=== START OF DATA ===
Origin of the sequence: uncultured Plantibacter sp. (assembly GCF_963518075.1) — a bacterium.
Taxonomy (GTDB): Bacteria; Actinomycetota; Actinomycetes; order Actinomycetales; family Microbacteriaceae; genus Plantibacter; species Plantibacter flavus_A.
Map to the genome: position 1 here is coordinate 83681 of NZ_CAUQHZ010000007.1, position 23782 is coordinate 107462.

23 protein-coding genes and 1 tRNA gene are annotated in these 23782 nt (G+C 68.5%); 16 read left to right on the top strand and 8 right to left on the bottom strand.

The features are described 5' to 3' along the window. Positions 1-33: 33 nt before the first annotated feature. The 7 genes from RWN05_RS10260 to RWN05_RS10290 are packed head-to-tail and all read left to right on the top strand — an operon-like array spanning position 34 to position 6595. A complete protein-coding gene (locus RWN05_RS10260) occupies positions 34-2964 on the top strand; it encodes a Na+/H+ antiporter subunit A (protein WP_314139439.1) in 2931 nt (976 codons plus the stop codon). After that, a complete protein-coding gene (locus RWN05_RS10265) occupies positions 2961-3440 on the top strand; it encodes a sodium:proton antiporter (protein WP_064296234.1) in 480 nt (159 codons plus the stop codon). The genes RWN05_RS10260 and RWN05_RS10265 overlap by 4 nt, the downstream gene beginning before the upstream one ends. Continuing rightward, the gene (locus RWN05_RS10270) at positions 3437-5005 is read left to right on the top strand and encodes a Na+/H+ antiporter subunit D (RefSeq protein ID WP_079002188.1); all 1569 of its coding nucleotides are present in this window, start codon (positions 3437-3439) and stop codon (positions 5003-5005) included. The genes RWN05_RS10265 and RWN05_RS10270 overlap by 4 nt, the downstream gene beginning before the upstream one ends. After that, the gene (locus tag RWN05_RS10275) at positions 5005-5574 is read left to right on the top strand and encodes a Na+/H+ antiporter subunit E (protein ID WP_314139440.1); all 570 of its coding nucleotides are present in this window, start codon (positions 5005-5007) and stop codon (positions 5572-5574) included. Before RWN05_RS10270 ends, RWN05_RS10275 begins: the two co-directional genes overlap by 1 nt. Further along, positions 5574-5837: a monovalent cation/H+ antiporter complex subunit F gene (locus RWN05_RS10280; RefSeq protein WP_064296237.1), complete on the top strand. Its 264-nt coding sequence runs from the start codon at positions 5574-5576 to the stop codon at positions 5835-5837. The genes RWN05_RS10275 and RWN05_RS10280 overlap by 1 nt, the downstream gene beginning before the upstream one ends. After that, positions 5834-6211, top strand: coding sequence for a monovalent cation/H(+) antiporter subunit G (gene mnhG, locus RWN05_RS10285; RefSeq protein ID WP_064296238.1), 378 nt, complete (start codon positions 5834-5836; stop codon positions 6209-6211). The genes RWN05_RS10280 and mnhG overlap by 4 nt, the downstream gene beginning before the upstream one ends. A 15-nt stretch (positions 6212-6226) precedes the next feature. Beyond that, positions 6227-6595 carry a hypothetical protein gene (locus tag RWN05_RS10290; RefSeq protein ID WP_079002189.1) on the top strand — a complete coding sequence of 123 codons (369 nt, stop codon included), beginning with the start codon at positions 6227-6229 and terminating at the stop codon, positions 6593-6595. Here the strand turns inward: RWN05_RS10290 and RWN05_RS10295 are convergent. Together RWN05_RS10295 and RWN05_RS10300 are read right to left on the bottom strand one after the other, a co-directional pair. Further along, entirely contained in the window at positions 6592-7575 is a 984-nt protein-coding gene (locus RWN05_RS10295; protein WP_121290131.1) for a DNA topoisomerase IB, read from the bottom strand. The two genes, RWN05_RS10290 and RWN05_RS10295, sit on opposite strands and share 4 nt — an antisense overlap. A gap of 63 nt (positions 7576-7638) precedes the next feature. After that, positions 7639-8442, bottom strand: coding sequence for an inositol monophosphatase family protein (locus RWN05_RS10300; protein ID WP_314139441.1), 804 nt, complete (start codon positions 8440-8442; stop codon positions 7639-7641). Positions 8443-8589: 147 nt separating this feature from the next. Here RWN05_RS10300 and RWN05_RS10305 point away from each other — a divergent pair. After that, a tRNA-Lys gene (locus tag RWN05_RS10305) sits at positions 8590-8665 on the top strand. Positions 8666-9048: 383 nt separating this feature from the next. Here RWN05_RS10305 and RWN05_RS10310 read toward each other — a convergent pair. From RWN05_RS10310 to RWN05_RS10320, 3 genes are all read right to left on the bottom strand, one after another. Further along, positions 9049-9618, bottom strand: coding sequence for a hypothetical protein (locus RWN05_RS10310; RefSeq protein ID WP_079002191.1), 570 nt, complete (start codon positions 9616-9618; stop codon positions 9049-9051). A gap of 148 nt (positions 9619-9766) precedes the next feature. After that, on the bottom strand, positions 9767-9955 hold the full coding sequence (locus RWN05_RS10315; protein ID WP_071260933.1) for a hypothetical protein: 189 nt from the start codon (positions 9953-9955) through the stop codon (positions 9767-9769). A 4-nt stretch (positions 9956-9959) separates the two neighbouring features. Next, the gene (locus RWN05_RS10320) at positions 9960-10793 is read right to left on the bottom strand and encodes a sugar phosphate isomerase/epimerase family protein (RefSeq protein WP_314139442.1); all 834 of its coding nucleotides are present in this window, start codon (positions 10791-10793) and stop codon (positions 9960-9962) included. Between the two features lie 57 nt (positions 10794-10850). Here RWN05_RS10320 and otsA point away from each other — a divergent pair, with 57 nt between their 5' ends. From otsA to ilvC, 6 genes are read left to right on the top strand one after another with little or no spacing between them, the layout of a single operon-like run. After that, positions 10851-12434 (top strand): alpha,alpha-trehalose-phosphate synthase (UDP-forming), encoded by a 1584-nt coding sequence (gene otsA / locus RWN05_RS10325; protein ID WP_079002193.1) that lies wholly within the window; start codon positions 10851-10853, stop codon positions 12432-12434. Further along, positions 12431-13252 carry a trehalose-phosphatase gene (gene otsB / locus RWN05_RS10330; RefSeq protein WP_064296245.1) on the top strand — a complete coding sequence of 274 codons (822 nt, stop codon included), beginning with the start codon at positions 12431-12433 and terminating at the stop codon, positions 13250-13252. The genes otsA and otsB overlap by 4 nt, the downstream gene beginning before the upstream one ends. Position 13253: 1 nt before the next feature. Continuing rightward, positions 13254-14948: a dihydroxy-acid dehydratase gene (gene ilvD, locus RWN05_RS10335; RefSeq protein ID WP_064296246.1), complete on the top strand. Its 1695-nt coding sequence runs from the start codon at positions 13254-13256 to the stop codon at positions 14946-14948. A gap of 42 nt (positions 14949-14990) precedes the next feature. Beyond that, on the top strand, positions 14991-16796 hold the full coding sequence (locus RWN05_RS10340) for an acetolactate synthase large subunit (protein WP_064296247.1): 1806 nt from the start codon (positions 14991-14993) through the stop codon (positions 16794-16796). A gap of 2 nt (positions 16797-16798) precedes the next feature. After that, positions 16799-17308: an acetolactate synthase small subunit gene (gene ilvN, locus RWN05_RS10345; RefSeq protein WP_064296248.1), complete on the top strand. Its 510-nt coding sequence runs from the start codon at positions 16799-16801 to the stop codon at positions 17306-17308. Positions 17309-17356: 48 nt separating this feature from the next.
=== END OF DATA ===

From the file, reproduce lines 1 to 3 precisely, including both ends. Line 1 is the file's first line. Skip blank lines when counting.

Origin of the sequence: uncultured Plantibacter sp. (assembly GCF_963518075.1) — a bacterium.
Taxonomy (GTDB): Bacteria; Actinomycetota; Actinomycetes; order Actinomycetales; family Microbacteriaceae; genus Plantibacter; species Plantibacter flavus_A.
Map to the genome: position 1 here is coordinate 83681 of NZ_CAUQHZ010000007.1, position 23782 is coordinate 107462.